Most blogging tips are geared toward writers, offering them grammar tips and more on how to better project their voice in their words. However, very few articles are geared toward the numerous editors out there that work hard in making sure articles look their best. After all of the grammar is squared away, huge paragraphs, lacking of photos, and no “textual fun” can make a reader loose attention. When we think about UX design, we think about designing the websites and apps that our writing work appears on. However, we can take many of the user experience principles and apply it to blogging.
Different Article, Different Format
Let’s start with the basics. First off, it’s important to remember that list articles must differ from other average articles. When you list, you must make use of the bullets or numbers. There are countless times when I view a “top 10” article and am looking for the actual list. No matter how thorough you will find yourself going into each of the ten points, make sure to make each point distinct. This should go without saying, and that’s why it’s a basic. Now let’s go more into some commonly found mistakes.
Too many photos, too little photos
Photos are a big issue when it comes to blogging. Editors try to justify less photos as a way to keep a minimalist feel, however there are others who feel that more photos actually keep the reader’s attention. Both are not always true. A 2000 word article that isn’t on academia or a country’s new constitution should include photos. I keep a rule of having at least a photo per header. However, if you don’t make use of headers (i’ll go more later into why some don’t), you should try to include a photo per each important point made. For example, if you are offering a tips article, include a photo for each tip given. However, the cases of too many photos is much worse. Instead of keeping the reader’s attention, they can make the reader feel more distracted and it makes the article very cluttered. If you must include all of the photos, make use of a WordPress slideshow plugin.
When to Italicise
The lack of italics is a very widespread issue with article editing. When a reader is viewing an article, italics allow them to know when you are quoting anything from a book or even slang, without the reader thinking you are actually saying it. For example, if I were to say “The library included many books, there were copies of Fifty Shades of Grey, and multiple other copies of the Harry Potter series”. Without italics, a reader unfamiliar with the book may actually think you were literally referring to seeing fifty shades of grey in the library. However, if you italicize (The library included many books, there were copies of Fifty Shades of Grey, and multiple other copies of the Harry Potter series), it will let the reader know you are referring to the book, rather than being literal. Individuals may also remember from school when they were told to underline book titles, the same thing is done with italics – a modern take on that rule.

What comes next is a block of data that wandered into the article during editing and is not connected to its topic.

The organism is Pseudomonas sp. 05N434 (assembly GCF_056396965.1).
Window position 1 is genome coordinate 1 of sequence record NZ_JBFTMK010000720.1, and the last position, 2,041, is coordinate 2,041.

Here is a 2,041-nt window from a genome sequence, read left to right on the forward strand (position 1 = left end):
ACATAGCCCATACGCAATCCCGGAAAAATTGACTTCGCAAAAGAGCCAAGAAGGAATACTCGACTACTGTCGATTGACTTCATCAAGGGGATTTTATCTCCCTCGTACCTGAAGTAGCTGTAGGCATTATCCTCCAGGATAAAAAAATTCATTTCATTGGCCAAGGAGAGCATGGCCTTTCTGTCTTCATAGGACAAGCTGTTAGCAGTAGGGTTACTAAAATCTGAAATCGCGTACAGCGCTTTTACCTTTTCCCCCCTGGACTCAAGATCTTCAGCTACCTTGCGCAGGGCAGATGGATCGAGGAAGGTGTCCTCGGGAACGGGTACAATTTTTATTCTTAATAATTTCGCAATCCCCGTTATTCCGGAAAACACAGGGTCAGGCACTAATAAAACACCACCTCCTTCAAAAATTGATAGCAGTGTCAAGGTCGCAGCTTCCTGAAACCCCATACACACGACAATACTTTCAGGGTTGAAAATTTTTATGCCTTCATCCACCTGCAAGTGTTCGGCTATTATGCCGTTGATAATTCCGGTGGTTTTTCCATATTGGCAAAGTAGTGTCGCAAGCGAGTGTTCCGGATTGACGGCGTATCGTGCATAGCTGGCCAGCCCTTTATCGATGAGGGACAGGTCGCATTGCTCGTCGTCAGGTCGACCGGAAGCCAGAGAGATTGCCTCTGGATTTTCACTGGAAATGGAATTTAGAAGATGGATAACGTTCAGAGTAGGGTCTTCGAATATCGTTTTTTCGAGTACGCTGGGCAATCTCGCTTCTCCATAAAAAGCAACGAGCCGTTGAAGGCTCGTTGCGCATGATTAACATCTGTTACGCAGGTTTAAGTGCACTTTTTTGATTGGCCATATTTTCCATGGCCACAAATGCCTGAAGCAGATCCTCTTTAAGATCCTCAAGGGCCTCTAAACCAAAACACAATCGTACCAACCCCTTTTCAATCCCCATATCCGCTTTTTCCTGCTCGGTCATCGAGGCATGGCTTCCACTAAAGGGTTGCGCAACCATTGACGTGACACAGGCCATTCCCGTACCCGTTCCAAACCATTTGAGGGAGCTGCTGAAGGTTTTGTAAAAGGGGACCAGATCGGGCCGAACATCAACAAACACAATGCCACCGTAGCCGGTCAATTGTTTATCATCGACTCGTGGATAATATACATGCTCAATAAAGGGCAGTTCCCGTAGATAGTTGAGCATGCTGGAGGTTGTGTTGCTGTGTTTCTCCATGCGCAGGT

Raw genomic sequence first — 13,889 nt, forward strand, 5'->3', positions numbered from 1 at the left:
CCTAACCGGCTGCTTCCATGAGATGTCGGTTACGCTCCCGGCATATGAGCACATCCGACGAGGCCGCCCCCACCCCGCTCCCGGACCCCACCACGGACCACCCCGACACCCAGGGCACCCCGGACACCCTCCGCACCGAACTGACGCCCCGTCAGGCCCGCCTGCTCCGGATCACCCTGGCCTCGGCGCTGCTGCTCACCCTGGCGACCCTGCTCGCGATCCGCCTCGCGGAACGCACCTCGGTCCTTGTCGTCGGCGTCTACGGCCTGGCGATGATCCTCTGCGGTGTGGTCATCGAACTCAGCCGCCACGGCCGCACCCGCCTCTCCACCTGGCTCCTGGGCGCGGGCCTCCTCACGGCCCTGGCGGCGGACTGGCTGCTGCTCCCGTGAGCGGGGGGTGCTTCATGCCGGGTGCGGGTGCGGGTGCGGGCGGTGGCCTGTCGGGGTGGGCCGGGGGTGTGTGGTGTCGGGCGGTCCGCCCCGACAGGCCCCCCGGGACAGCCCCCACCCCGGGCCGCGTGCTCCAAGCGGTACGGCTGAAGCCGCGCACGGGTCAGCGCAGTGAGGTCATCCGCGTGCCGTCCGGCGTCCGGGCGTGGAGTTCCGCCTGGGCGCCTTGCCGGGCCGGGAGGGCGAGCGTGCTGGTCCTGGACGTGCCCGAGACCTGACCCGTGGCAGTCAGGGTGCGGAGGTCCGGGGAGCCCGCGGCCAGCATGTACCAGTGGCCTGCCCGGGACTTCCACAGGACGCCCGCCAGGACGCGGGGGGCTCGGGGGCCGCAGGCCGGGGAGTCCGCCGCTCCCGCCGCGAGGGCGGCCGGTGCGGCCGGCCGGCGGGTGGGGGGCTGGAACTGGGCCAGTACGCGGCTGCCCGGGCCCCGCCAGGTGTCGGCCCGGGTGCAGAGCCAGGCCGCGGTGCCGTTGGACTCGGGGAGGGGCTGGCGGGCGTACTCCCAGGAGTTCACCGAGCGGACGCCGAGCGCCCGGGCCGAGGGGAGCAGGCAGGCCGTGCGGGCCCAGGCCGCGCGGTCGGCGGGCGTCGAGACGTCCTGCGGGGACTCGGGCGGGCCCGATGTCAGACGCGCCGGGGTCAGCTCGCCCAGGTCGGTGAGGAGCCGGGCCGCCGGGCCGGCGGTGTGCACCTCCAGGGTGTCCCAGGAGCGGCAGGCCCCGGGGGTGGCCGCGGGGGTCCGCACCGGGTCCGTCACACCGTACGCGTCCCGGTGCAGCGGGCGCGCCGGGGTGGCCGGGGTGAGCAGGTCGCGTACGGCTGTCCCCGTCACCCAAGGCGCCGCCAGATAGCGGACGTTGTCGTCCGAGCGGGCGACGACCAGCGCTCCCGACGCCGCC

A Touch of Color
Readers always gravitate toward something seen out of the norm in a piece of writing. If they see a photo or some form of color, their eyes immediately go toward that. For that reason, you should only use color sparingly, because many times, they will notice bolds before they even read the first word in your piece. Preferably, unless you have set for links to be a distinct color, color shouldn’t be used in professional tech writing. If you want to reiterate a point, then grey or black bolding should be used. You shouldn’t really look into using pink, or red, and especially not any other bright colors. It makes an article look tacky and unprofessional. Your readers will still look for bolds.
Headers or No Headers
Lastly, this is the biggest contingency when writers are planning an article. Should I include headers or should I not? Many of my readers know that I am a big fan of headers. In my article planning routine, I always begin by writing out the introduction and outlining the headers. Headings give me direction on what I will write, and a good introduction into what the reader should expect.
However, there are many times when I don’t use headers. If I am having a 200 word article, headers will just make the article look even shorter and even incomplete. It’s also unnecessary with any article under four paragraphs or under 400 words. But remember, when using headers, don’t give away the whole paragraph in two words.
Readers, like I mentioned in the previous header, gravitate toward bolding. If the section’s main moral is to, for example, always answer back to comments, don’t head it “Answer your comments“. Rather, you should head it, “Comments are conversations“. It will make your reader interested in what you have to say, without knowing what you are going to say. Better yet, think of headers as a sort of table of contents.
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